Interested in starting your own entrepreneurial journey in food and beverage but unsure what to expect? Then read up on our interview with Mike Pollard, Founder of Honokaa Chocolate, Co., located in Honokaa, HI, USA.
What's your business, and who are your customers?
Honokaa Chocolate Company creates internationally award-winning, fine chocolate using the highest quality ingredients from Hawai’i and other organic, fair-trade farmers around the world for individual, retail, and corporate customers. “Fine chocolate” represents less than 5% of the total chocolate market and is defined by unique, complex flavors, smooth and creamy texture, limited processing, few ingredients, high cocoa and low sugar content, and a commitment to farmers and ethical sourcing practices.
Tell us about yourself
The reason Honokaa Chocolate Company has won 26 international awards in three years is that I approach the art of chocolate making as the scientist I was trained to be. Before we sold our first bar, I filled a stack of scientific notebooks with experiments and data on the chocolate I made. I continue this practice today with every new HCC bar. By the time a customer tastes one of our bars, it has reams of data guaranteeing its excellence.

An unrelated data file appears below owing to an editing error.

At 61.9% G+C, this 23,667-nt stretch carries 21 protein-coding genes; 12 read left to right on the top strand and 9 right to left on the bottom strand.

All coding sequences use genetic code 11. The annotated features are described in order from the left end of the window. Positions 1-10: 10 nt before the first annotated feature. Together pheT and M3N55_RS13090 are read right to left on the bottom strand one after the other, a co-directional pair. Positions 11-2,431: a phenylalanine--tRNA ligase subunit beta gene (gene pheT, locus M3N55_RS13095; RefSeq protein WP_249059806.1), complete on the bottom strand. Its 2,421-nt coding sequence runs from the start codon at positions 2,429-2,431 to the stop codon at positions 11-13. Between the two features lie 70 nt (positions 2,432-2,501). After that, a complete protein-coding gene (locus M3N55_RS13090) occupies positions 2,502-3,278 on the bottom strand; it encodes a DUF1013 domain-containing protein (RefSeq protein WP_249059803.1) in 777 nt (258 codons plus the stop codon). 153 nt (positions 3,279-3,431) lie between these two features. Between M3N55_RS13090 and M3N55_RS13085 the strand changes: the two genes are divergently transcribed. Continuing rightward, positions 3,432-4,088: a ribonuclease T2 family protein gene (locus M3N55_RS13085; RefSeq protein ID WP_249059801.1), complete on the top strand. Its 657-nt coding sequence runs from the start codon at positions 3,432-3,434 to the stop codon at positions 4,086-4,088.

I learned this meticulous, scientific approach to problem-solving and innovation in college at Cal Poly San Luis Obispo, where I studied science and engineering. I worked in the aerospace and defense industries for twenty years before moving to Hawai’i Island and working for the W. M. Keck Observatory. The move to Hawai’i not only allowed my wife Rhonda and me to enjoy living in paradise, but it also allowed me to get back to my roots as a farmer. We purchased our five-acre farm in 2013, and Rhonda soon after brought home our first cacao pod from a series of cacao and chocolate-making seminars she attended at the Big Island Chocolate Festival.
That pod was the start of my fascination with cacao, fine chocolate, and my experiments in chocolate making. In 2017, we started Honoka’a Chocolate Company, and I became a full-time grower and chocolate maker. Our goals have always been to create award-winning fine chocolate, to build a local business that honors our Hawaiian locale, to support small, organic farmers, and to be a positive force in our community. Pursuing these goals and working with the great people who have become part of Honoka’a Chocolate Company motivates and brings me joy every day.